COUNTRYAAH, the Marshall Islands have a business sector where the
public sector employs 48 percent of the workforce, while 38
percent work in the private sector (2017 figures from EPPSO,
the National Statistical Agency). The remaining workforce is
mainly employed by non-governmental or international
organizations. The vast majority of wage work is found in
the urban centers, primarily in Majuro, the capital, and at
Kwajalein. The so-called outer atolls are dominated by
natural housekeeping. According to the World Bank, gross
domestic product (GDP) per capita was $ 4,860 in 2018.
The national currency is USD. In 2018, Nitijela, the
country's legislative power, voted to establish a
cryptocurrency (called the Sovereign, SOV) that
will operate in parallel with the USD.
An association agreement with the United States secures
US financial assistance until 2023, with the possibility of
renewal. Together with other forms of international
development assistance, this constitutes an important part
of GDP. In 2018, the Asian Development Bank (ADB) declared
the Marshall Islands as a particular risk for debt.
In the 1990s, the Marshall Islands tried to develop
financial services and attract capital by acting as a tax
haven. Control of the banking system was tightened in 2002,
after the OECD had accused the island state of allowing the
so-called money laundering of criminal networks. The
Marshall Islands still operate with a flag of convenience.
The military base at Kwajalein
In 1964, the US Army took over the administration of
Kwajalein in connection with a military project to
experiment with anti- ballistic missiles. The base has
changed its name many times, but is now called the Ronald
Reagan Ballistic Missile Defense Test Site (RTS).
Today, the ballistic missile trial and anti-ballistic
missile intercept are conducted at RTS. The base is leased
and operated by the United States Army Kwajalein Atoll
(USAKA) with a contract that runs until 2066. Today, around
1,000 marshallers work at RTS. These commute from the
Marshallese settlement on the island of Ebeye, 4 kilometers
north of the base. It was here that the Kwajalein population
was forcibly relocated when the base was first established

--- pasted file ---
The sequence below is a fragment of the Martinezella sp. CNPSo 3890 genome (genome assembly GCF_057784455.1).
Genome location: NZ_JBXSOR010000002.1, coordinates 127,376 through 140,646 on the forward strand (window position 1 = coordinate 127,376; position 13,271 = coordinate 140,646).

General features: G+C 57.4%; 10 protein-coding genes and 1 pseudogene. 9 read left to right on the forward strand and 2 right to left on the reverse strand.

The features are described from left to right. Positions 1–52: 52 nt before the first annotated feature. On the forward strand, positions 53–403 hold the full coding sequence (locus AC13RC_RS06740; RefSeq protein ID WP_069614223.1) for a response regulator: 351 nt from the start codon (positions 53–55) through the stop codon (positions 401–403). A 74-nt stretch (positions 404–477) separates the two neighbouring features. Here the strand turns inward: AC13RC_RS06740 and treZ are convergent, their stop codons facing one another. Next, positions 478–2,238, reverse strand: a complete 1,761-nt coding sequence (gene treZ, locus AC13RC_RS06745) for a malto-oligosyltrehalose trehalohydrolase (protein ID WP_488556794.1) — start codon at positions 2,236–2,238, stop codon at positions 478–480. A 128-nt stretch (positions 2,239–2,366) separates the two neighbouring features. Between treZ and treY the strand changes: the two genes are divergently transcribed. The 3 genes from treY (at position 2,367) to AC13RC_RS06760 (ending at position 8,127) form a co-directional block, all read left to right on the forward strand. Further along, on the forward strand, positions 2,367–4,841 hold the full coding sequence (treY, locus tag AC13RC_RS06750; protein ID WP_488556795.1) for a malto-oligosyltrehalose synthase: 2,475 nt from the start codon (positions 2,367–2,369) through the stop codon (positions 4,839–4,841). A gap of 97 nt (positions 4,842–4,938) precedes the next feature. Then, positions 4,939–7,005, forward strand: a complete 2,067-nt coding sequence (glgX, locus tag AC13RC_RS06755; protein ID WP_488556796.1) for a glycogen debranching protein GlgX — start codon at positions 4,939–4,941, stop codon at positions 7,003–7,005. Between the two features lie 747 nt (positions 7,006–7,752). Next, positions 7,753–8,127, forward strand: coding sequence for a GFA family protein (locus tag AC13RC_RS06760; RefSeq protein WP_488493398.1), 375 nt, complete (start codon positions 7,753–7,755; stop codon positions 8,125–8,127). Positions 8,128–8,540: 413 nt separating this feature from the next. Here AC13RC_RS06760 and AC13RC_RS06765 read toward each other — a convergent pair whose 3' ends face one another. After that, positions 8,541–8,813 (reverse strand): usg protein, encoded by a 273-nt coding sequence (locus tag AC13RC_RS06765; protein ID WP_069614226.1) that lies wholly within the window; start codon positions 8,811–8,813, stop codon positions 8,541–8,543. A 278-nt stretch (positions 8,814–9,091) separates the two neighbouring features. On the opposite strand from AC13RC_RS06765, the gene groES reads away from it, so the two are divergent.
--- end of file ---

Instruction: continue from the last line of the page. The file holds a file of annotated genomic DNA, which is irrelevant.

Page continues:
in connection with the US nuclear test farther north on the
Marshall Islands from the mid-1940s. Today, over 11,000
people live on Ebeye, which has made it one of the most
densely populated islands in the world.
Agriculture and fishing
Agriculture, fisheries and manu- facturing employ about
nine percent of the population and account for about 17
percent of GDP. Agriculture is limited by small and poor
cultivation land. The most important agricultural product is
coconuts, which both make important contributions to
households and are one of the few export goods, often in the
form of copra (dried coconut meat).
Otherwise, among other things, bread fruits, taro,
bananas, papaya, tomatoes and pandanus are grown. There is
some pig and poultry farming, but not commercial. In the
waters, commercial fishing of tuna is conducted by foreign
players, as well as small-scale fishing of lagoon fish to
the local fish markets. The country has significant revenues
from the sale of licenses to foreign fishing fleets.
The industry is poorly developed and is limited to the
production of coconut products such as copra and coconut
oil, as well as the construction industry and some
production of fish canned goods. Otherwise, there is limited
craftsmanship. These have little impact on the national
economy, but are central to the household economy.
With the exception of the military camp at Kwajalein, the
service industry is the most important in the private
sector. Much of this is associated with the two major hotels
in Majuro, as well as various retail businesses. Tourism is
virtually non-existent, with less than 5,000 visitors a
year, including around 50 percent of business travelers.
The Marshall Islands need to import most of what they
need and have few export products. Scrap metal accounts for
the largest share of exports. Of locally produced goods,
various fishery products are the largest export goods (10
percent of total), followed by coconut products such as
copra and coconut oil (0.55 percent of total).
Transport and Communications
International airports at Majuro and the US military base
at Kwajalein serve international flights with Hawaii and
other Pacific islands. The local airline Air Marshall
Islands (AMI) connects Majuro to all inhabited atolls with
varying frequency. United Airlines has flights to and from
Hawaii, while Our Airlines (Air Nauru) flies to Australia
via the Solomon Islands, Nauru and Kiribati.
The maritime transport between the islands is mainly
operated by state-owned vessels. International container
traffic is operated by several shipping companies, with
Matson as the largest player. The Marshall Islands has an
international shipping register and, through its flag of
convenience, has switched between having the world's second
and third largest fleet over the past decade. By 2019,
Panama and Liberia were bigger. Norwegian representative:
The law firm Simonsen Vogt Wiig AS, Oslo.